T. Daumier had fun with the fashionable demimondainestryingto their crinolines into undersizedcarriages.. line Nutic... More serious was the associaof the courtwith the corruption of the courtesan world..:. Even though remained above Eugenie her Sreproach. husband. The content of fashion allowed an exclusiveness based on who belonged to le monde. v aboundedon its evils. ruption. sought to imitate these fashions . The crinoline fashion servedas a standard a barrier.'}_~'l /B " Fig. . constant pursuit of pleasure increasingly obliterated the line between the court and the demimonde..the official newspaper. condemning the confusion as an attack on the moral fabric of France. . Was this an open attack on the court.. whose concem for fashionoccupies the first several scenes of the second act of slow movements was obviously tinction once belonged to blood- erful next to the diminutive pro-1! file of her too-often vacillating i style. few othbut ers found humor in the debauched morals of Second Empire France.3 Clearly. The largeamountof material connoted the economic security of the womenwho wore it... If aristocraticdislines and court privilege. The bloated display of wealth and the i .-?_'/ :> thus abetted infanticide.I Crino . i---. the lore of the empress's new clothes received . Eugenie'spromotionof 18th-century style in dress. then take off his chamberlain's and walk on the gold.. The growing economy and newly acquired wealth of the' SecondEmpireseemed to be mirrored in the expandingsilhouette of women'sdresses. Its unwieldywidth that necessitated a measuredgait and more suited to leisure than labor. he was clearly alluding to a court mired in cor- the play. _.~.. Punch. b/' . ./ .. 9. "--' . Social pi. .'"" When Zola pictured the empress at the races ardently cheering a horse named for the most notori-' r. and ambience enabled ladies of wealth and fashion toll mark themselves off from the lower class as had the court of Marie-Antoinette. originallyidentified with fromthe privilegeand segregation lower classes.TI...'fl' 1 ^i i i. faced financial ruin. ^\ Ii 9.j ^women i /' ."i~ the financialburden of clothinga fashionable woman." imperial reignthatmodeled itself on her fashionsand furnishingsprovedto be no less outwardly self-indulgent. fashion of the demimonde. Zola noted this in Nana . ! ... Punch.- -~ "squeeze < . The ostentation of the crinolined dress furnisheda femininecode of economin ic and socialrivalry an industrialized societybasedon male competition and success. "Two Mothers.--:: ~ .>~~ . 1863.. who railed againstthe financialruin broughtto the poorerclasseswho indulgedin mindlessextravagances be in to Fig..? 4 >! frequent attentionin the press at S ' home and abroad. . He strongly denounced lil p A ! : 'wS: .llfe. Those who . and the decorations. (1880) when he described a Second Empire society gathering "in which great names and great shamesjostle togetherin the same fierce quest of enjoyment. It was no secret that Eugenieservedas a modelfor the beautifulHelene. lline concealment of pregnancy.." AugLust. Nana discovered that the best way to disparage Count Muffatwas to debase him "in the officialdignityof his costume. The effects of the crinolineon French society earned a diatribein the senate in 1865 by 80-yearold Andr6Dupin.. The crinoline served as a distinct register of a social level devoted to parading economic power and prestige.. ly on the empress? It is difficult say.-------- : "...3 Dupin's tirade proved too strong to be printed in Le Moniteur. and ' =to .. . _ . pamphletwith a slightlytoneddown version sold brisklyat 2000 per day.. 1870.." outfit forcinghim to jump and spit.. ^I K 1 . satirizing the moresof the time. the eagles.. ~Anecdotes ^ i ' ~. ' ous fictional courtesan of the Second Empire.." "The n grav February 7._ .... Henri Meilhacand LudovicHalevyburlesqued Second Empiresocietyin a libretto to Jacques Offenbach's La Belle Helene. If Marie-Antoinettein her pannier could proclaim "Let them eat the cake.. The crinoalso purportedly promoted C-jfl _. ... 1994 WOMAN'S ARTJOURNALSPRING/SUMMER . it now rested on more overt symbols of wealth. and more specifical- who aped the baroque . and off a moneyed circle marking affluent enough to indulge in its excesses and all but preventing the workingclasses from enjoying its vogue. reformers contested that the crinoline caused a decline in the marriagerate due to the fear of .. fur-' nishings... engraving.. \ 1 . However.tion . 1: ik ^pa g. . 20. 8.. n111~ng9.:'. husband was a noto- k rious philanderer who openly flaunted his mistresses.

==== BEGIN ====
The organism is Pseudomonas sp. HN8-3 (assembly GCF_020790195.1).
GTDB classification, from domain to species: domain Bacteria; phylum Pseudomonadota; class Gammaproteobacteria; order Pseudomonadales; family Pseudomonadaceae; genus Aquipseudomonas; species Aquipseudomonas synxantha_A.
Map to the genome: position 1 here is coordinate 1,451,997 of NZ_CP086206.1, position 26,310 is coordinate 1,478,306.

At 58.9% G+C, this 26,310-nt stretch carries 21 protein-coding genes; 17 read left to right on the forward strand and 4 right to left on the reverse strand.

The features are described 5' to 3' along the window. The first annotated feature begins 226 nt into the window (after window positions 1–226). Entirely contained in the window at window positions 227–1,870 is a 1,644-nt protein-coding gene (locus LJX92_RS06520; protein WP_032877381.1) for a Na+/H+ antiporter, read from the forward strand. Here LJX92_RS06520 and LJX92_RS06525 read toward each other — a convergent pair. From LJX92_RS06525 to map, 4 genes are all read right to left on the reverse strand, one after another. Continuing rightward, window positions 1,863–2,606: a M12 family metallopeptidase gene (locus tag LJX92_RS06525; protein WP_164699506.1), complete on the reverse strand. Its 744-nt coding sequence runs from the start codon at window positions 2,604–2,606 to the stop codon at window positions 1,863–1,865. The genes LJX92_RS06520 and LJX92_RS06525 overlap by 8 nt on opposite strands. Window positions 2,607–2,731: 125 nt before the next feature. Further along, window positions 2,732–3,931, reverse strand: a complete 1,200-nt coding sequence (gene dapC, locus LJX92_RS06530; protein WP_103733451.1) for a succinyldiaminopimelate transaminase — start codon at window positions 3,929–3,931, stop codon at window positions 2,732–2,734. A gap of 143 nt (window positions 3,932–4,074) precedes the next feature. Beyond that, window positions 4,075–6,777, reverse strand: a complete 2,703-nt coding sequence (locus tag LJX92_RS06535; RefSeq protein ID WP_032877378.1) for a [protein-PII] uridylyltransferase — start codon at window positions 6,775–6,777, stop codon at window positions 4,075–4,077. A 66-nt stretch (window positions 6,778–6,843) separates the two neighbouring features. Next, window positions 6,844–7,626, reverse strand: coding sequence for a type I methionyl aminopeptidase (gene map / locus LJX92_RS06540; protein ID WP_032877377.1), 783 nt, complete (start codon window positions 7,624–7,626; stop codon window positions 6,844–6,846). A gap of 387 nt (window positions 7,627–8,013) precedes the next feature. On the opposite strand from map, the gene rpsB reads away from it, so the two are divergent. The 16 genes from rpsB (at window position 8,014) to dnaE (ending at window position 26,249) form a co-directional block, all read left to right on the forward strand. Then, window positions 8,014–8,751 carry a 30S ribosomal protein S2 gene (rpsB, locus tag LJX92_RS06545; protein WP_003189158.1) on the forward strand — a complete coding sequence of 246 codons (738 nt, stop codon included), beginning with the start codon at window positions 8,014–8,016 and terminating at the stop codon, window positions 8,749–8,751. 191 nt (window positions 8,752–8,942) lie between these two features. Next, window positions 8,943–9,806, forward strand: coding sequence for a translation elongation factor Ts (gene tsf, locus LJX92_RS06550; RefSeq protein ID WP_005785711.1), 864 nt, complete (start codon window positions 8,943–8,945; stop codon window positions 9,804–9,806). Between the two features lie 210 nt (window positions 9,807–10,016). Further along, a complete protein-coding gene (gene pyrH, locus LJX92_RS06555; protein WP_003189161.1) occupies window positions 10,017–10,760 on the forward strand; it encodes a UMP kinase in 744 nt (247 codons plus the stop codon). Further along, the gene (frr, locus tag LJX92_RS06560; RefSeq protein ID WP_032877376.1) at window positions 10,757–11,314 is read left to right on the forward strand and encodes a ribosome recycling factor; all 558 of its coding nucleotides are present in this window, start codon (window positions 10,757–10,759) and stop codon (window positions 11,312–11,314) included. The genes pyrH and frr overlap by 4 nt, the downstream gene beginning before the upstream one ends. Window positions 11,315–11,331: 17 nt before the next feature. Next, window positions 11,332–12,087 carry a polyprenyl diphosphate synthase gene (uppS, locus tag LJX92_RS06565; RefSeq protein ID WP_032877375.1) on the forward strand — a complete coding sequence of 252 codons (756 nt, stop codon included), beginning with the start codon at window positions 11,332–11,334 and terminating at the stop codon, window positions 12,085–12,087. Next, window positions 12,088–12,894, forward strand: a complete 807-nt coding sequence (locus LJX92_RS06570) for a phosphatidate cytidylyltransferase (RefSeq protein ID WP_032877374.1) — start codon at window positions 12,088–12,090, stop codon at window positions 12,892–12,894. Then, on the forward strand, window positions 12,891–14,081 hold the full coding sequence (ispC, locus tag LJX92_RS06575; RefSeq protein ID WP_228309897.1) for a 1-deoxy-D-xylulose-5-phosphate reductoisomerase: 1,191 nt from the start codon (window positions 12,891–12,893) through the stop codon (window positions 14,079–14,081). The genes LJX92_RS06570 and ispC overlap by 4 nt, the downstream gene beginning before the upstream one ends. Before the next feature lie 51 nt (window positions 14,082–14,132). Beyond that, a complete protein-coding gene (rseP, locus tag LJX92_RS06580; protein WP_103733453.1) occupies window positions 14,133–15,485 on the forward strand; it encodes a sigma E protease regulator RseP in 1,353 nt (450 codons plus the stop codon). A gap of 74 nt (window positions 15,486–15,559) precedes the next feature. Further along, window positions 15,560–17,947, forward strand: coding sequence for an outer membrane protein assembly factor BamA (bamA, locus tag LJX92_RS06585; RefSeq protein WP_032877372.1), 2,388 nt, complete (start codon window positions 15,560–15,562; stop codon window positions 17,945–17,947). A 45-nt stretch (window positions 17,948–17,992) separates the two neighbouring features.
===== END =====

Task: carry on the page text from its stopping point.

Flugel. 1862). By constantlyreducingher to a fashionplate she could thus be associatedwith the paper-dollfigureswith their vacuous poses and innocuous gestures. 1926). The Second Empire (Westport. Tricolora la Victoria.Worth: Fatherof HauteCouture(New York: Holmes & Meier. Ibid. 33.. 198. 5. 9. "Politics Petticoats." Punch(October25. 195.33. Gooch." Punch(November12. The transition occurred with Louis-Napoleon's foreign policy decision to assist Piedmontese minister Camille Cavour in forcing the Austriansout of northernItalyin 1859. 16. 1870).A Historyof Punch(London: Collins.247. 24. Comtesse Louise de Mercy-Argenteau. J. 18.and foundthe comparison and textual constructionof Eugenie and her associationwith the crinolinedemonstratea campaign waged againstentrenchedpriviof to lege.233.and knew as much about precious stonesas an old Jewishcourtier. The seeming innocuousness of the marginalized realm of fashiondiscourseactuallyreinforced the strategy to malign the empress. 77.Freedom the Press-L'Association Mensuelleof vs. Second Empire republicansrememberedher better as MadameDeficit. "Herculesand Omphale. Her father.and Diane Sarachman Temple University their editorial Del Ramers TylerSchoolof Artfortheirassistance reproductions. Eugenie (1826-1920) came from an aristocratic lineage. 30.1956).. Princess Mathilde (New York: Scribner's. Barker. See Nancy Nichols Barker. 34. with her odious.Notespour servira l'Histoirede la guerrede 1870 P.77. 14.48. 25. 1861). 167. The imperialcouple was spared.1957).when she assumedthe regencyfor the third Prussian and finaltime. 15. 12. Histoirede la crinolineau tempspasse (Paris: A.and decorativeaspectsof dress underminedher status as a competent regent and political adviser. Albertde la Fiziere. 3. The Last Love of an Emperor(New York:Doubleday. The constant attentionto her as a dictatorof stylewent beyondthe notionof her as a mere trendsetter uncoveredsignificant and information regarding her political and cultural status in Second Empire society." and Punch(January 1860). Barker. Ibid. "TheWayof the ImperialWind. DistaffDiplomacy.37. DistaffDiplomacy. "Adieu the Empress. Union Jacka la Eugenie. Her motherhad served as camerera mayor to Queen Isabella and Eugenie as maid of honor. See "Apesof the Boudoir. Barker. association contingent. as Eugenie may have idolized Marie-Antoinette the foreignqueen who intervenedheroically Frenchpoliticsand set a high tone of in fashion that was the envy of Europe.Nana (New York:Modem Library.36. Partypamphleteersdelightedin her wastrelwith an immoderate love of fine portraying as a frivolous clothes and an insatiableappetite for luxury. 7. 175. 464.Philadelphia. "Mother PetticoatPaean.Page.: Greenwood.94.1976). francais?" 21. I NOTES I thankGretchen Slykeof the University Vermont Barbara of van of and Day for and comments. Joanna Richardson. DistaffDiplomacy. 79. n.1960).1859)." Punch(November1.ThePsychology Clothes(London:Hogarth. AlfredDarimon. Maximedu Camp with anti-Semitism his recollection: "I in combined antifeminism don't believe she ever had a seriousidea about anything. See Diane De Marly.provideda symbolicvocabulary that offered visual and verbal codes by which to critiquethe empress from a varietyof politicaland social viewpointsduringa period of strictcontrolof the press. however.but 200 spectators died or were woundedin the attempt. 29. 26. Worth simplifiedhis dress line with the empress'sapproval:thefete imperialwas over. Eugenie'srole as an arbiterof fashionmust be seen in the context of her role as a generatorof value and meaning. 1977). G.105.1952). Quoted in G. 37. 20. Barker. "TheFaintof Fashion.83. "Sketching Empress. AfterNapoleon'sdefeat at in Sadowain 1866 and the executionof Maximilian Mexicoin 1867. Pope's 23. Philippon Louis-Philippe 11. Price. 1969). and power in Second Empire France.1880). DistaffDiplomacy. "Fashionable Punch(October25. Henriette Vanier." to Punch(December22. P.was a grandeeof Spain with kinshipto great ducal families. "Parlez-vous Punch(October25. Therese Dolan is Associate Professor of Art History at Temple University. the attemptedto assassinate 14." an Punch(November5.My Memoires(London: Eveleigh Nash. The fashionsystemand the politicalsystemgeneratedsuch different sets of meaningsthat their strongassociation with one person were boundto collide. Punch(November9. Punch(January 1857). 7.an Italianrevolutionary. Frivoliteset luttes des classes1830-1870(Paris:Armand Colindate. 198. 28. Aubry. DistaffDiplomacy." 22.but she excelled with her dressmaker. class. of 35. DistaffDiplomacy. R. 6. 167.C. 1855). Conn. 36."Punch(February 1863). the empire was clearlyin decline. 27.47.La mode et ses metiers. 10. 1862). PrincessCarolineMurat.32. Eugenie'spoliticalinfluence. with the nationaland historicalillusionsand allusions they promoted.203-04. ironically. Michael and ArianeBatterbury. Barker. Ibid.39-40.96. See "FrenchShawlsfor 1855. 1862). It also speakspowerfully a displacement male angerfor woman'spowerat a time when an important emperorfailedto lead his countryadequately. 1860). G. 17. 28. 168.59.the count of Teba.Eug6niewas less so in the final years of the empire. never engaged in serious activity. 1870).42-43. Eugenie began to distance herself from foreign affairsin 1866 and intervened little in policy making until the outbreak of the FrancoWarin 1870. Barker. politicalidealsof an increasingly republican Fashion. 38. 236. 17. of with 1. Distaff Diplomacy: The Empress Eugenie and the of ForeignPolicyof the SecondEmpire(Austin:University Texas. 8. Never trulypopularin France.d. Fashion: The Mirrorof History (New York:GreenwichHouse. 1862). 0 . 19. The visual ornamented excesses. and a liberalphase from 1859 to 1870. 1990). especiallythe crinoline. Emile Zola."38 deliberate Her of construction an aestheticized and historicized self ultimatelyconflicted with the France. The image historyof Eugenie and the crinoline constituted a forceful statement about gender. 4.77. Althoughnot of royal birth.22. because of opposition to his Italianpolicy. 31. Felice Orsini. 2. See EdwinBechtel. Eugenie's identity on duringthe SecondEmpirewas constructed genderas well as on elements of socialstyle.1960). Eugenie's constant with the frivolous. 180-81.105. 13.Zolaunderstood well the powerof dressto conferstatusand signify classpowerduringthe imperialregime. Intelligence. The popularityof the crinolinewaned after 1865 and with it. thus aidingthe driveto unite Italyand threatening the pope'stemporalcontrolof Rome. (NewYork:Grolier Club. (Paris: Ollendorff. The SecondEmpirecan be dividedinto an authoritarian phaselasting from 1852 to 1859. emperoron his way to the opera on January 1858. 32. reached beyond consumerismand led to a critiqueof Eugenie'spoliticalideology. 191. 1910).)." Punch(June1854)."Punch(August25.the importance these aristocratic of associations of dress.